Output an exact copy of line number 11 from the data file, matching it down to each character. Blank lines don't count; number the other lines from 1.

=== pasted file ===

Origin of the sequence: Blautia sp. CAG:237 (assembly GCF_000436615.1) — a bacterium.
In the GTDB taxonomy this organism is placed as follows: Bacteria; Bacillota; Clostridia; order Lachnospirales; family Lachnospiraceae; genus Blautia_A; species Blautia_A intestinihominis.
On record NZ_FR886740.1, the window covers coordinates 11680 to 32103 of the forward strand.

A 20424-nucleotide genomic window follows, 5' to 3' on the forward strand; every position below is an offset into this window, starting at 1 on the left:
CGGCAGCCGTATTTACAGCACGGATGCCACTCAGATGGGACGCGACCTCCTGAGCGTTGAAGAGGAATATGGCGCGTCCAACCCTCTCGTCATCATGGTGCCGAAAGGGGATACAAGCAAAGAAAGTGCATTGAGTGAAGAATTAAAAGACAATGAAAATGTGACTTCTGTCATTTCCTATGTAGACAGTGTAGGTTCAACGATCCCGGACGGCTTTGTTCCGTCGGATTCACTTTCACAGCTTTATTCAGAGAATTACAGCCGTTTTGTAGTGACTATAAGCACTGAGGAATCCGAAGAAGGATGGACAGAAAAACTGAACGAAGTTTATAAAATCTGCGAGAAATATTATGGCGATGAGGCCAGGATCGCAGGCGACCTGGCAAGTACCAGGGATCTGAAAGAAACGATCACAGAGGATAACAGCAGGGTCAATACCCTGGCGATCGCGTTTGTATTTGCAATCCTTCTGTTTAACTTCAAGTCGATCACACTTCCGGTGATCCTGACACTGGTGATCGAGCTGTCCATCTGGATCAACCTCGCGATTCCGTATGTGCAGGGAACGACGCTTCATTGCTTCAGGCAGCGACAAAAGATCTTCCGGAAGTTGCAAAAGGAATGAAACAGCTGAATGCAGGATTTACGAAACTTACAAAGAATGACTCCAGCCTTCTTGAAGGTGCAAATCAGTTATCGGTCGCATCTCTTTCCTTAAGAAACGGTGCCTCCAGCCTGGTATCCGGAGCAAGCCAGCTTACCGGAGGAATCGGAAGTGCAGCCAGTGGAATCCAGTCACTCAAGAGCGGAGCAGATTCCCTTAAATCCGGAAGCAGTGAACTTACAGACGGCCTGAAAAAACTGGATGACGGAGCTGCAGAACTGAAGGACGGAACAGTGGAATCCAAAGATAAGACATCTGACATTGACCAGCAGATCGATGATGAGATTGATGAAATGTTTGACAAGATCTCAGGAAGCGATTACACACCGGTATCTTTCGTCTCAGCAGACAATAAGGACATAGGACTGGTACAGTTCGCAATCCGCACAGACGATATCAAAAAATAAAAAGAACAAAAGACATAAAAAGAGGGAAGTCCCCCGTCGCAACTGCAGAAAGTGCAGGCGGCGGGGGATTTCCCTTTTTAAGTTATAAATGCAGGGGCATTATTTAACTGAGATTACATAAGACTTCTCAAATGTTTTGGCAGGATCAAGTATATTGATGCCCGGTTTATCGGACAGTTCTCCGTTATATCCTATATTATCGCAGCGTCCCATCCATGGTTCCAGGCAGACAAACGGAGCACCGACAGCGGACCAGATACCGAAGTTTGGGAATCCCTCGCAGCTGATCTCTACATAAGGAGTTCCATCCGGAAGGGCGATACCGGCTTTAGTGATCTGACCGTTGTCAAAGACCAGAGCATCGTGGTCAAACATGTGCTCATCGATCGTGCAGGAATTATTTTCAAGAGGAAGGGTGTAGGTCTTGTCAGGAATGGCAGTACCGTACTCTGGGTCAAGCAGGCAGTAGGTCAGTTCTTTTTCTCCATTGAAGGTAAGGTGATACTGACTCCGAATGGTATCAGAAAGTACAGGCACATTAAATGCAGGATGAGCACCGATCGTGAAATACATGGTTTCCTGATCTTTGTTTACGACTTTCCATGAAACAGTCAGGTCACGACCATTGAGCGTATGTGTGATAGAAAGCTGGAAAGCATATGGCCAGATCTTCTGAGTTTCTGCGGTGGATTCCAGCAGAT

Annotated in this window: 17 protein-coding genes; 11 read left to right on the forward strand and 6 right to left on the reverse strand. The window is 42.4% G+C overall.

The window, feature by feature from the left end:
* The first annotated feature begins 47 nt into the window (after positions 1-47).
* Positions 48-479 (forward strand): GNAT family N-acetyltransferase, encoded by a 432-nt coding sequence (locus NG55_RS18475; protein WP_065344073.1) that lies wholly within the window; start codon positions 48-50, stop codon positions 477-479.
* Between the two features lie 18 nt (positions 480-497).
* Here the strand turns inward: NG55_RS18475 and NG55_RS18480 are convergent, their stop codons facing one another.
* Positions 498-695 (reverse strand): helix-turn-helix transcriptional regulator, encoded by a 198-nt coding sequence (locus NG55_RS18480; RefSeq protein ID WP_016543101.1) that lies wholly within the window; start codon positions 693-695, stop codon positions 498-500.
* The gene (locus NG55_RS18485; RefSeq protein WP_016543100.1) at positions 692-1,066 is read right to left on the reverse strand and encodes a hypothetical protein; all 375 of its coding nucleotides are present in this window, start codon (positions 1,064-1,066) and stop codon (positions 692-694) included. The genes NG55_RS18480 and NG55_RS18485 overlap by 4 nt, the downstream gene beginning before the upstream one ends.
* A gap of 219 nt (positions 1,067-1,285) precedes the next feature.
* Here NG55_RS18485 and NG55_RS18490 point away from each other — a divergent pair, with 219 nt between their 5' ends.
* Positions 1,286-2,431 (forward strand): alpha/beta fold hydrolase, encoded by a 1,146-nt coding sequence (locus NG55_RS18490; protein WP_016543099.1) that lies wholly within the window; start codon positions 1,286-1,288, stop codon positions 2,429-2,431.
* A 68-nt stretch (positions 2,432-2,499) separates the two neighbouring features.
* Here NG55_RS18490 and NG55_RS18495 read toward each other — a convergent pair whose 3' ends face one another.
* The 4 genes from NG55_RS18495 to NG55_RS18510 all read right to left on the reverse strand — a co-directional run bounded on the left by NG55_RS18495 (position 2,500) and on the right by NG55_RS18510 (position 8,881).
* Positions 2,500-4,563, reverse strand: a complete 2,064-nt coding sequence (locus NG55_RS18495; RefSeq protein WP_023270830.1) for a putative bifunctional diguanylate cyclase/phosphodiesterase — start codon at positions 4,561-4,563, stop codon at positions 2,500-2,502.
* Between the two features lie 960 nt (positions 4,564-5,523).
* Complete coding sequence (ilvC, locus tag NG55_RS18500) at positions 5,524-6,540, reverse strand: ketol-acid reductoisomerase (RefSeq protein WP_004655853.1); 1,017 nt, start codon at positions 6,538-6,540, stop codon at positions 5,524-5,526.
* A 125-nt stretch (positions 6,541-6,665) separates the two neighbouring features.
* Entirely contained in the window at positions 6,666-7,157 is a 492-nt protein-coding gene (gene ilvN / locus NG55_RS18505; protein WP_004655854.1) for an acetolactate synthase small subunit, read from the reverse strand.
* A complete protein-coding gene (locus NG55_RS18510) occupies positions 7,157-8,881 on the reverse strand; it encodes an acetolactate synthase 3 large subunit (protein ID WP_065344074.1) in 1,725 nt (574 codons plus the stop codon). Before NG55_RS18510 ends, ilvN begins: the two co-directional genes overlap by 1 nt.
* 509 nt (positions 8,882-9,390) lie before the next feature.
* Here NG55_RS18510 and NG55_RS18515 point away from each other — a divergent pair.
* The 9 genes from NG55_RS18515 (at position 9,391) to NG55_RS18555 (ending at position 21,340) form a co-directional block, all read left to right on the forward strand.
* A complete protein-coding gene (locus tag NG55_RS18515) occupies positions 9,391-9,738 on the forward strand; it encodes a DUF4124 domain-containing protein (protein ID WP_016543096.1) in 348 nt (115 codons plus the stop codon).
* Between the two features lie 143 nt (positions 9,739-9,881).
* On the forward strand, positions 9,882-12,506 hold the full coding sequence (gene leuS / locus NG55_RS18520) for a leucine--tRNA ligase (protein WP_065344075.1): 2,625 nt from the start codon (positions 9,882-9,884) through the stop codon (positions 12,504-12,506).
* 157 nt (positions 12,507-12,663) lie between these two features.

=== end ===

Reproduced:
* Here the strand turns inward: NG55_RS18475 and NG55_RS18480 are convergent, their stop codons facing one another.